· Stay tuned, educate yourself (as well as your employees, end-users), learn how to detect fake websites, phishing e-mails, etc. Make security your company’s second nature, organize cybersecurity awareness trainings to fully cover the topic (investing in Cybersecurity Awareness is a must, especially if you have a big company dealing with lots of personal data.)
· Never disclose your personal data (contact details, banking information, etc.) without carefully verifying the sources asking for such information.
· Use email protection systems to prevent ransomware attacks (this will reduce the criminals’ chances)
· Invest in computer security software blocking ransomware. With the sophisticated techniques used by cyber-criminals today, using perimeter cybersecurity products is not enough. Remember that the ransomware criminals aim to lock your data, this means you should always stay at least one step ahead of them: make your data unreadable and useless for the criminals even if it’s breached!
For example, with Fragglestorm™, you can protect your data no matter where it is stored. The patented technique called Smart Data Fragmentation™ is a secure solution: your data is shredded into multiple Smart Fragments™, so only the allowed user can reassemble those fragments and use the data!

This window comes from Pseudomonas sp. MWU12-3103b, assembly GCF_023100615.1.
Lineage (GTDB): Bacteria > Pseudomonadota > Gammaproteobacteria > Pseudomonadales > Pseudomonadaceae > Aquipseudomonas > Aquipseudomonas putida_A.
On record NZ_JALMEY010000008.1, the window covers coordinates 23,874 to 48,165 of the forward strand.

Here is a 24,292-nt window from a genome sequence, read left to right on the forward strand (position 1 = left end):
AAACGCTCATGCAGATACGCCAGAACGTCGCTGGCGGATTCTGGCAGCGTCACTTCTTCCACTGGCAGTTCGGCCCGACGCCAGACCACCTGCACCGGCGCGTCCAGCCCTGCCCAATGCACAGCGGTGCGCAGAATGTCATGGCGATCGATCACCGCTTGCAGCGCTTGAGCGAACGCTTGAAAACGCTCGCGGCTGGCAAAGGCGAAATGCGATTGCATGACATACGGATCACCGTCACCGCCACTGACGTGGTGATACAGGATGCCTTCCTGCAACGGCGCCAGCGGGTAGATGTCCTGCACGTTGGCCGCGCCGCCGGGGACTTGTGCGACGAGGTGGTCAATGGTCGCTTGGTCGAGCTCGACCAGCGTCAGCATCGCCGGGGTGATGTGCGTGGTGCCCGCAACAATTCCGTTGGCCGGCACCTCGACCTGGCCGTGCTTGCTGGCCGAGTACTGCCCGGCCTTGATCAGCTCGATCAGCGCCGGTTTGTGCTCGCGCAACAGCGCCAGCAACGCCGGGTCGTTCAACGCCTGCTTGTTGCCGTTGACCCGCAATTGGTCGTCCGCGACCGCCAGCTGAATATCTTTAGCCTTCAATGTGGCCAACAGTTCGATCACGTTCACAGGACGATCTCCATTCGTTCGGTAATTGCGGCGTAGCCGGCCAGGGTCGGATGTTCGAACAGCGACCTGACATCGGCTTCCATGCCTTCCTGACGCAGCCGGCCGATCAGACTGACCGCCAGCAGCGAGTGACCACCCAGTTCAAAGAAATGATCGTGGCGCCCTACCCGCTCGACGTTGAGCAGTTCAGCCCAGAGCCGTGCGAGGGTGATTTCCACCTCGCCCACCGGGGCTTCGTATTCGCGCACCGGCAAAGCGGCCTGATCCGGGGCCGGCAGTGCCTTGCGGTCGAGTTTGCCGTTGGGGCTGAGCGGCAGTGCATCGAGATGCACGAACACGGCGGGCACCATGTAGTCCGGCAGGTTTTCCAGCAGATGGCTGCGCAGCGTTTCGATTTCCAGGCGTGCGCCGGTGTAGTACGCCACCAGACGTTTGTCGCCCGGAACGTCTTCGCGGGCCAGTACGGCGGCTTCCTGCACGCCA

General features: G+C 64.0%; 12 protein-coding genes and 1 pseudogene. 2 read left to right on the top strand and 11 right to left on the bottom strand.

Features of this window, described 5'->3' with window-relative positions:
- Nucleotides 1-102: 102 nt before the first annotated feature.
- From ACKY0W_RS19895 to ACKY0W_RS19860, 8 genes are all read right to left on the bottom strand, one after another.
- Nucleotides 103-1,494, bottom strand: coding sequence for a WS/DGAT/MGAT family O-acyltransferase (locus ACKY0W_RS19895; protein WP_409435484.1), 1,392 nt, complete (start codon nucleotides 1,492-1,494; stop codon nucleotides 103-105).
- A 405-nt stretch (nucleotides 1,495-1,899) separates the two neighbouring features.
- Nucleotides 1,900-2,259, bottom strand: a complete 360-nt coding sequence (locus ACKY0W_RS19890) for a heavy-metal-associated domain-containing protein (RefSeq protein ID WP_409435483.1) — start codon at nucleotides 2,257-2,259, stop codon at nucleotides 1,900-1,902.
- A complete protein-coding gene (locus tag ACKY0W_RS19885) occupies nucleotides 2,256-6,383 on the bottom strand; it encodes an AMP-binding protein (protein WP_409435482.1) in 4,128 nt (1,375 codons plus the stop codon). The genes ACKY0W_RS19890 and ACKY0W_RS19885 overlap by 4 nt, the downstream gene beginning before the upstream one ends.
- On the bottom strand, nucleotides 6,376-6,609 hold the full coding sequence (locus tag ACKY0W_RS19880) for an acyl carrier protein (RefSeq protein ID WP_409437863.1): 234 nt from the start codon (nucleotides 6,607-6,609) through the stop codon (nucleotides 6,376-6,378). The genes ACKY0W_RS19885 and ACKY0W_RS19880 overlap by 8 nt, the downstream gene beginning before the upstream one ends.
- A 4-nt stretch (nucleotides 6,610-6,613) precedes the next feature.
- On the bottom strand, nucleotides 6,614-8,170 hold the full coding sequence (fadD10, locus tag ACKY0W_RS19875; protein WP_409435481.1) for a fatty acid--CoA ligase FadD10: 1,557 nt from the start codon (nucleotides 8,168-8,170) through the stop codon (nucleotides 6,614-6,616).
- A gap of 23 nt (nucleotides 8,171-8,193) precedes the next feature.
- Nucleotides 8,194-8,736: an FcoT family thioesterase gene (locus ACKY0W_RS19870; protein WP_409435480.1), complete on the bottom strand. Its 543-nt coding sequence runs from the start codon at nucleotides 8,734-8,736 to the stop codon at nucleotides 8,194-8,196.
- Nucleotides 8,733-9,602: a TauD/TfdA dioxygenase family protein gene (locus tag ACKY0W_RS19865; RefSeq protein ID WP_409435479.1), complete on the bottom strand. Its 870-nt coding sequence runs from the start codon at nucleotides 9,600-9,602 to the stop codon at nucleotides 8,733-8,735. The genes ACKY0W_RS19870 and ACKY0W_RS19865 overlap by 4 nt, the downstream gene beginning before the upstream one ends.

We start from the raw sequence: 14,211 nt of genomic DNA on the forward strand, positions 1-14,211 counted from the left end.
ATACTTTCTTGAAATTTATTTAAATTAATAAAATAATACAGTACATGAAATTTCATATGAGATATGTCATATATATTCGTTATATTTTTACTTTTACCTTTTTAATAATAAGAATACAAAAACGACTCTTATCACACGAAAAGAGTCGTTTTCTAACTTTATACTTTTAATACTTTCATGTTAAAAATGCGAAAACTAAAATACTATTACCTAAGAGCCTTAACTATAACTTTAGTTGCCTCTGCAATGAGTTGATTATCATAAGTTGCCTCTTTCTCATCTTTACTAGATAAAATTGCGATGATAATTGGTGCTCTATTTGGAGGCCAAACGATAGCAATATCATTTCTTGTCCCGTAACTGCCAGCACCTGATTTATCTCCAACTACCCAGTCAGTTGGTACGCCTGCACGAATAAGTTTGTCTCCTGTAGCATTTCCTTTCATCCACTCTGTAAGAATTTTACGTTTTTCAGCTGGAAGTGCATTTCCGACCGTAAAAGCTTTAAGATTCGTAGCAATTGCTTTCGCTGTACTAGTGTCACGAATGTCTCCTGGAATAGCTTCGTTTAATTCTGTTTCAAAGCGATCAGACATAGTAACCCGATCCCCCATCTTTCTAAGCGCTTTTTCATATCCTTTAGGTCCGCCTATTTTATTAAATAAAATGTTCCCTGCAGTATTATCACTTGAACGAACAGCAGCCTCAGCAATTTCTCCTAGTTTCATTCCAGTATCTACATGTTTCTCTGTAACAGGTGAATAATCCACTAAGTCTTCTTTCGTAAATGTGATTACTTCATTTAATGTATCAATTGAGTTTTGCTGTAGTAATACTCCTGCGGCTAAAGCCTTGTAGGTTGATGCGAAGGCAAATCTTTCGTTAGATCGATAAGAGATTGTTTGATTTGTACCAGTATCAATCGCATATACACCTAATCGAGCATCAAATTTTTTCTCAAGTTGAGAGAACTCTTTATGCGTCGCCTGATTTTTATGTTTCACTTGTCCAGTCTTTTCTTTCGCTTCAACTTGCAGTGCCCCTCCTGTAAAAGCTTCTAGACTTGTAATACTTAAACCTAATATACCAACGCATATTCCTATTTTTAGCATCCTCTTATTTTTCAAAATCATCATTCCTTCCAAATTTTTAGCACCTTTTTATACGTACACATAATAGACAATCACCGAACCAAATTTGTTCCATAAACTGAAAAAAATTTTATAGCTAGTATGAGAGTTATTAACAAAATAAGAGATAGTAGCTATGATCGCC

E-commerce businesses have grown massively over the past years: many buyers all over the world tended to shop online more or less regularly. In 2020, the COVID-19 pandemic has completely changed the situation in the shopping industry…forever. Both e-commerce and brick-and-mortar were somehow affected, as the interest in online shopping has soared dramatically.
E-commerce Gone Wild
Let us have a look just at some of the drastic and unprecedented statistics for 2020:
As for 2021, e-commerce will obviously keep its glorious march, regardless of pandemic and vaccination developments. eMarketer predicts the US online shopping sales to grow to $843.15 billion (up from $794.5B in 2020).
What About Security?
The lockdowns and restrictions have forced most of the consumers to adjust their way of leaving choosing internet shopping from home, in a safe and familiar environment. But is it safe to shop online? Online retail was always accompanied by some risks: damaged or unexpectedly low-quality goods, dishonest sellers unwilling to refund, etc.